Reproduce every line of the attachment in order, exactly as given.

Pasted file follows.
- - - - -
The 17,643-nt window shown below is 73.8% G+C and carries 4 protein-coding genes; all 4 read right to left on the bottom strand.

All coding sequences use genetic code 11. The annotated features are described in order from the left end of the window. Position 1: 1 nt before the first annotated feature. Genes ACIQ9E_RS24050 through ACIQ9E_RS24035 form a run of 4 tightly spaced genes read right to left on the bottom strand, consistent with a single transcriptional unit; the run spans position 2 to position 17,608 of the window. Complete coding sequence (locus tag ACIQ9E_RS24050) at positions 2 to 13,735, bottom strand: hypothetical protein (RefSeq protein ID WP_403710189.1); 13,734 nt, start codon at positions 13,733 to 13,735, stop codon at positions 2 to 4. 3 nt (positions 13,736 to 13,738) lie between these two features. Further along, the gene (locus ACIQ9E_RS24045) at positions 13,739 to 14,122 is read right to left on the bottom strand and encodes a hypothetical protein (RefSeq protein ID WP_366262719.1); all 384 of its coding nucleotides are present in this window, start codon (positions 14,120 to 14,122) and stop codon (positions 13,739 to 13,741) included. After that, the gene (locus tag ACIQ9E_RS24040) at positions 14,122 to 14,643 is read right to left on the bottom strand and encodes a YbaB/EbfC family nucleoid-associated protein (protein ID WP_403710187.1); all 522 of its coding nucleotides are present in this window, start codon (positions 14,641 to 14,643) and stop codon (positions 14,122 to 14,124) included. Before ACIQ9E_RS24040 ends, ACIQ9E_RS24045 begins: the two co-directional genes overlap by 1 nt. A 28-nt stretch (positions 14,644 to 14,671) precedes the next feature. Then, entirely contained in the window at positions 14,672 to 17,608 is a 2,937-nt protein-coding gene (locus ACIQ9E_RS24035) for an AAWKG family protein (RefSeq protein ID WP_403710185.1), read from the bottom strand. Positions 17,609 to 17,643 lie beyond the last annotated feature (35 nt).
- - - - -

The 17,643-nt window shown below is 73.8% G+C and carries 4 protein-coding genes; all 4 read right to left on the bottom strand.

All coding sequences use genetic code 11. The annotated features are described in order from the left end of the window. Position 1: 1 nt before the first annotated feature. Genes ACIQ9E_RS24050 through ACIQ9E_RS24035 form a run of 4 tightly spaced genes read right to left on the bottom strand, consistent with a single transcriptional unit; the run spans position 2 to position 17,608 of the window. Complete coding sequence (locus tag ACIQ9E_RS24050) at positions 2 to 13,735, bottom strand: hypothetical protein (RefSeq protein ID WP_403710189.1); 13,734 nt, start codon at positions 13,733 to 13,735, stop codon at positions 2 to 4. 3 nt (positions 13,736 to 13,738) lie between these two features. Further along, the gene (locus ACIQ9E_RS24045) at positions 13,739 to 14,122 is read right to left on the bottom strand and encodes a hypothetical protein (RefSeq protein ID WP_366262719.1); all 384 of its coding nucleotides are present in this window, start codon (positions 14,120 to 14,122) and stop codon (positions 13,739 to 13,741) included. After that, the gene (locus tag ACIQ9E_RS24040) at positions 14,122 to 14,643 is read right to left on the bottom strand and encodes a YbaB/EbfC family nucleoid-associated protein (protein ID WP_403710187.1); all 522 of its coding nucleotides are present in this window, start codon (positions 14,641 to 14,643) and stop codon (positions 14,122 to 14,124) included. Before ACIQ9E_RS24040 ends, ACIQ9E_RS24045 begins: the two co-directional genes overlap by 1 nt. A 28-nt stretch (positions 14,644 to 14,671) precedes the next feature. Then, entirely contained in the window at positions 14,672 to 17,608 is a 2,937-nt protein-coding gene (locus ACIQ9E_RS24035) for an AAWKG family protein (RefSeq protein ID WP_403710185.1), read from the bottom strand. Positions 17,609 to 17,643 lie beyond the last annotated feature (35 nt).